Cornelius Holtorf and Anders Högberg attended the digital First Plenary of the Working Party on Information, Data and Knowledge Management of the Nuclear Energy Agency, OECD, Paris (26-27 January 2021).

Cornelius Holtorf was interviewed by Britta Rudolf on the topic of heritage futures, with the conversation being recorded for the benefit of the Masters students reading Introduction to Heritage Site Management at BTU Cottbus-Senftenberg, Germany (28 January 2021).

Cornelius Holtorf had an informal meeting with Alison Heritage at the International Centre for the Study of the Preservation and Restoration of Cultural Property (ICCROM) on possible future collaborations regarding foresight and capacity building in heritage futures (29 January 2021).

Cornelius Holtorf had an informal meeting with Yannis Avramidis (Senior Manager, World Monuments Watch) and Jonathan Bell (Vice-President of Programs) of the World Monuments Fund discussing possibilities for future collaborations (29 January 2021).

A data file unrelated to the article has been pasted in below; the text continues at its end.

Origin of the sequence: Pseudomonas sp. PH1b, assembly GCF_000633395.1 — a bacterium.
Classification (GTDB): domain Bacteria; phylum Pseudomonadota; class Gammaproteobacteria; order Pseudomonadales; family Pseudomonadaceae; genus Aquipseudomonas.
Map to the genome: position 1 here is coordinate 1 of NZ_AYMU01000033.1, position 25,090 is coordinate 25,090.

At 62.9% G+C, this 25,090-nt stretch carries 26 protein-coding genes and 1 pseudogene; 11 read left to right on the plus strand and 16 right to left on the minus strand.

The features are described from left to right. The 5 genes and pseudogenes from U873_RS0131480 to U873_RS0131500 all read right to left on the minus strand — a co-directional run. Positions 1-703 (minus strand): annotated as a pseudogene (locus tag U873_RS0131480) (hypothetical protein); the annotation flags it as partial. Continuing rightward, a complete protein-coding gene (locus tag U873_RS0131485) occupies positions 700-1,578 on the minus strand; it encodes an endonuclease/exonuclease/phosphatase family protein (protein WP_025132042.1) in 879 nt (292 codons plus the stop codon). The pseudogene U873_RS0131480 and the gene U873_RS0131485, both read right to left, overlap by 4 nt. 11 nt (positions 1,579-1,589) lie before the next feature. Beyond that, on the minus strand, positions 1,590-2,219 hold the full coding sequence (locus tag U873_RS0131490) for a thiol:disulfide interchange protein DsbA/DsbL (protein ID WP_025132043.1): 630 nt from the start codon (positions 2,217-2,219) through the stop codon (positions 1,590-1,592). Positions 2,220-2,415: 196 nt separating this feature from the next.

Cornelius Holtorf participated in a session about the history and contemporary significance of UNESCO World Heritage during the Annual Conference of the Swedish National Heritage Board (3 February 2021).

Cornelius Holtorf was interviewed on Swedish Radio P4 Uppland about future archaeology in relation to the planned final repository of nuclear waste in Sweden (9 February 2021).

Cornelius Holtorf met with Lisa Carlson (World Heritage Coordinator), Max Dager (Head of Culture, Municipality of Karlskrona), Mats Persson and Malin Jogmark (Maritime Museum) concerning a planned application of Naval City of Karlskrona World Heritage Site to the World Monuments Watch scheme (9 February 2021).

Cornelius Holtorf participated in the first meeting of a working group of 17 European experts writing a White Paper on “Cultural Heritage and Climate Change: New challenges and perspectives for research” in a joint initiative of JPI Cultural Heritage and JPI Climate (17 March 2021).